UFC 259: Three things we learned from Dana White

A heavily stacked and hyped UFC 259 resulted in several highlights throughout the preliminary card, as well as memorable moments — both for good and for bad — on the pay-per-view main card.

In the main event, Jan Blachowicz became the first man to defeat Israel Adesanya in MMA, scoring a unanimous decision win to remain UFC light heavyweight champion and dash Adesanya’s champ-champ hopes. With https://bet-michigan.com/fox-bet-promo-code/ constantly updating their mma odds, it wouldn’t come as a surprise if Blachowicz become a betting favorite ahead of his next bout.

In the co-main event, Amanda Nunes furthered her legacy by submitting Megan Anderson in about three minutes to retain the UFC women’s featherweight championship. Meanwhile, the UFC bantamweight title fight made dubious history, as an illegal knee in the fourth round resulted in Aljamain Sterling defeating Petr Yan by disqualification to win the title — becoming the first UFC fighter to win a championship by such a method.

As per usual following a major pay-per-view event, UFC President Dana White sat down and shared some thoughts on the night with the media.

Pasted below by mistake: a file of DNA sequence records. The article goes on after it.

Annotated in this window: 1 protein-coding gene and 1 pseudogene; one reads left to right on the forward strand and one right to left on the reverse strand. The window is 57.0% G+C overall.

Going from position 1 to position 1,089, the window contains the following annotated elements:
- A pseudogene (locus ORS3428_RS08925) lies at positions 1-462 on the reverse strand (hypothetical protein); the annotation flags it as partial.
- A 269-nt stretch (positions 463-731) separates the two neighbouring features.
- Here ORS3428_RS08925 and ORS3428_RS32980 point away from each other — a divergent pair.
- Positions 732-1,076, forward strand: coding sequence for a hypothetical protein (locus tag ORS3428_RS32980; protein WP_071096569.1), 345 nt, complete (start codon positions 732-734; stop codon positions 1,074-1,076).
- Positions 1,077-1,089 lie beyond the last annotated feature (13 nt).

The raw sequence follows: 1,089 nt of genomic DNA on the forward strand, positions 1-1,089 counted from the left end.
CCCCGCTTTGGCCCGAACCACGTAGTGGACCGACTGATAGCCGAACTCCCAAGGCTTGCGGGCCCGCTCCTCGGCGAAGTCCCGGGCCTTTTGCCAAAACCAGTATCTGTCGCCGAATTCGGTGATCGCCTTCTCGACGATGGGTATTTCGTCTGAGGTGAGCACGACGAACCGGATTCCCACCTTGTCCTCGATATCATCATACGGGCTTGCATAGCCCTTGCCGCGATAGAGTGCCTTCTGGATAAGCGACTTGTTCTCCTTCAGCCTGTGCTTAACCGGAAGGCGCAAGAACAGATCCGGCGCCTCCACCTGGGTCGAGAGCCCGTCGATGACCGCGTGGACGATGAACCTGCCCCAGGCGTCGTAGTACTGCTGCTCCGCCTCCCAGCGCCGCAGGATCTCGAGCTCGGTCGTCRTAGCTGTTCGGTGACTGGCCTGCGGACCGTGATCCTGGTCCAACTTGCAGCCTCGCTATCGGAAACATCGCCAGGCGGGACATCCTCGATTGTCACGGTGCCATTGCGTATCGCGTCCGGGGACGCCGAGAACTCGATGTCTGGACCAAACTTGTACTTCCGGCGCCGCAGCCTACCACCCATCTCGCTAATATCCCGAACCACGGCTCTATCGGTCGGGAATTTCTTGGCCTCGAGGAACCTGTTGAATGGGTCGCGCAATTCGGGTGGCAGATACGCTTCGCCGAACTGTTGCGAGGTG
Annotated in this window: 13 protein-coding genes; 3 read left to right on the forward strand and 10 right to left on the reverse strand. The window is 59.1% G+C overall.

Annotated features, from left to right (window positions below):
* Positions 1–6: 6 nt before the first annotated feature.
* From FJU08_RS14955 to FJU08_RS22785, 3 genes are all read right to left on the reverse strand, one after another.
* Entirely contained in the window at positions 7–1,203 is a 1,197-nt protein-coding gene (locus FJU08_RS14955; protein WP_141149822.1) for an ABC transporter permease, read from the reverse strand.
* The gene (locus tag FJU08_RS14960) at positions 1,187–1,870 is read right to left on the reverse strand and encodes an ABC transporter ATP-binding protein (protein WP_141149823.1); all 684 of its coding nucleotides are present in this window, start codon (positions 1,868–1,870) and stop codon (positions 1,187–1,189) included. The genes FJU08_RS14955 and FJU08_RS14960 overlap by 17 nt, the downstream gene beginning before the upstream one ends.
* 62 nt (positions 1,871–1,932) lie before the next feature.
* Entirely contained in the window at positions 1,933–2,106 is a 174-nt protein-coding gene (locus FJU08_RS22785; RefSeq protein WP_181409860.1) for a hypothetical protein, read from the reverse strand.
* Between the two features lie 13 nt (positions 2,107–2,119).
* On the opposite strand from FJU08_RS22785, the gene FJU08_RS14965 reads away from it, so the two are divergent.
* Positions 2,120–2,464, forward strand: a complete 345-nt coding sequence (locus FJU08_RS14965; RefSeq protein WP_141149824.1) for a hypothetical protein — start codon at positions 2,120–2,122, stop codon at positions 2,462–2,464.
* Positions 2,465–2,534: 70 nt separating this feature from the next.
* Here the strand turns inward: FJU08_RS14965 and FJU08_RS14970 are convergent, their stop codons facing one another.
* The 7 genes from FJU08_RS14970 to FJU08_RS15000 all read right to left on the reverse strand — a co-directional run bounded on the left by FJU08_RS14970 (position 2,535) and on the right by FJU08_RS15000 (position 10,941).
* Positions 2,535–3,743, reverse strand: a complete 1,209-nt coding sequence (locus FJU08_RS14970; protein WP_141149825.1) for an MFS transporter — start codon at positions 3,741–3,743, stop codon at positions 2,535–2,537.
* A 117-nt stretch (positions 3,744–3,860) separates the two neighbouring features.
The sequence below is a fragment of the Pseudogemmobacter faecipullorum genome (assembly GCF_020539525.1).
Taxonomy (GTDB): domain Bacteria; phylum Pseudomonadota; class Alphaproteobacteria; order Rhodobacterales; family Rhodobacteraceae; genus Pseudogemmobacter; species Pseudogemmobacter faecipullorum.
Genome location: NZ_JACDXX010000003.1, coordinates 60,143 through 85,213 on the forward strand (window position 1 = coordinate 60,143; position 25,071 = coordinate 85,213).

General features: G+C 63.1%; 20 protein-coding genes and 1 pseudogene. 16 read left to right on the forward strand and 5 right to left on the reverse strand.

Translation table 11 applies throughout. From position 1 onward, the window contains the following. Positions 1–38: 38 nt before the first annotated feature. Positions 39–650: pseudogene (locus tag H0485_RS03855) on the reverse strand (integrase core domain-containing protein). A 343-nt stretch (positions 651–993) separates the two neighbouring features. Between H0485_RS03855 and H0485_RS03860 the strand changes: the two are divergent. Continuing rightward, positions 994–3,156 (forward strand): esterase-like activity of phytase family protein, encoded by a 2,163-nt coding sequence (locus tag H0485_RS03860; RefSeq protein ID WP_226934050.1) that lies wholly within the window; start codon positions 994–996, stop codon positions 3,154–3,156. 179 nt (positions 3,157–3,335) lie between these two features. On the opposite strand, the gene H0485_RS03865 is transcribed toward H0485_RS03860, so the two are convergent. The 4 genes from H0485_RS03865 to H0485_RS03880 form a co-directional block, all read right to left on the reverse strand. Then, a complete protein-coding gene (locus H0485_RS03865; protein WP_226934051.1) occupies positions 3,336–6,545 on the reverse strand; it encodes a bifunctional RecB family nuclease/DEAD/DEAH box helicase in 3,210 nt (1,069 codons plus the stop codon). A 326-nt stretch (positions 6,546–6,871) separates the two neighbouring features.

Here is what we learned from UFC President Dana White following UFC 259.

  1. Dana White wants Israel Adesanya to focus on middleweight, says potential superfight with Jon Jones is off

With a win in the champion vs. champion main event, Israel Adesanya would have become the fifth fighter in UFC history to earn champ-champ status, and the eighth overall to win titles in two different UFC divisions.

Instead, however, the fight was a quiet affair, with Blachowicz and Adesanya fighting patiently and technically in the first three rounds. Blachowicz overall outlanded Adesanya, but Adesanya seemed to have control by confusing the defending champ with his feinting. But Blachowicz utilized takedowns to take the final two rounds and the judges’ scorecards.